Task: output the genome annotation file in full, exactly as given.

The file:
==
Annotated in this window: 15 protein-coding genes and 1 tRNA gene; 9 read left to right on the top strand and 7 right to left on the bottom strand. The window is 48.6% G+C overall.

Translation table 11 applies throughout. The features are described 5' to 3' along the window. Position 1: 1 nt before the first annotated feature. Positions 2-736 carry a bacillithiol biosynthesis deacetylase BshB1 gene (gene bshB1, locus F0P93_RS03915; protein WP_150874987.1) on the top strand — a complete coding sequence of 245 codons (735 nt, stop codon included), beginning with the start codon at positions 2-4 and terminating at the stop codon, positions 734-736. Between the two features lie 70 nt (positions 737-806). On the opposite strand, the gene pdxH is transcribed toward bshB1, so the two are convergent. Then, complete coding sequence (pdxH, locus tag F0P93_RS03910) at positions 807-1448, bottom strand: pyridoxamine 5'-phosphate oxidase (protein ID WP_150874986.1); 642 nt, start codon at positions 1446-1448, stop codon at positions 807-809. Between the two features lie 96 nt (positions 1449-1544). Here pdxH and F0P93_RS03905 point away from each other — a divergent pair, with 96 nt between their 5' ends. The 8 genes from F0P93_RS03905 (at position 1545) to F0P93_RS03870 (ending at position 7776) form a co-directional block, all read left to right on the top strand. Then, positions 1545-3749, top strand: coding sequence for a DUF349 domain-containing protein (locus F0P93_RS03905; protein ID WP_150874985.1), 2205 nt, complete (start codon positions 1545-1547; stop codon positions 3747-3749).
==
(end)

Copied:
Annotated in this window: 15 protein-coding genes and 1 tRNA gene; 9 read left to right on the top strand and 7 right to left on the bottom strand. The window is 48.6% G+C overall.

Translation table 11 applies throughout. The features are described 5' to 3' along the window. Position 1: 1 nt before the first annotated feature. Positions 2-736 carry a bacillithiol biosynthesis deacetylase BshB1 gene (gene bshB1, locus F0P93_RS03915; protein WP_150874987.1) on the top strand — a complete coding sequence of 245 codons (735 nt, stop codon included), beginning with the start codon at positions 2-4 and terminating at the stop codon, positions 734-736. Between the two features lie 70 nt (positions 737-806). On the opposite strand, the gene pdxH is transcribed toward bshB1, so the two are convergent. Then, complete coding sequence (pdxH, locus tag F0P93_RS03910) at positions 807-1448, bottom strand: pyridoxamine 5'-phosphate oxidase (protein ID WP_150874986.1); 642 nt, start codon at positions 1446-1448, stop codon at positions 807-809. Between the two features lie 96 nt (positions 1449-1544). Here pdxH and F0P93_RS03905 point away from each other — a divergent pair, with 96 nt between their 5' ends. The 8 genes from F0P93_RS03905 (at position 1545) to F0P93_RS03870 (ending at position 7776) form a co-directional block, all read left to right on the top strand. Then, positions 1545-3749, top strand: coding sequence for a DUF349 domain-containing protein (locus F0P93_RS03905; protein ID WP_150874985.1), 2205 nt, complete (start codon positions 1545-1547; stop codon positions 3747-3749).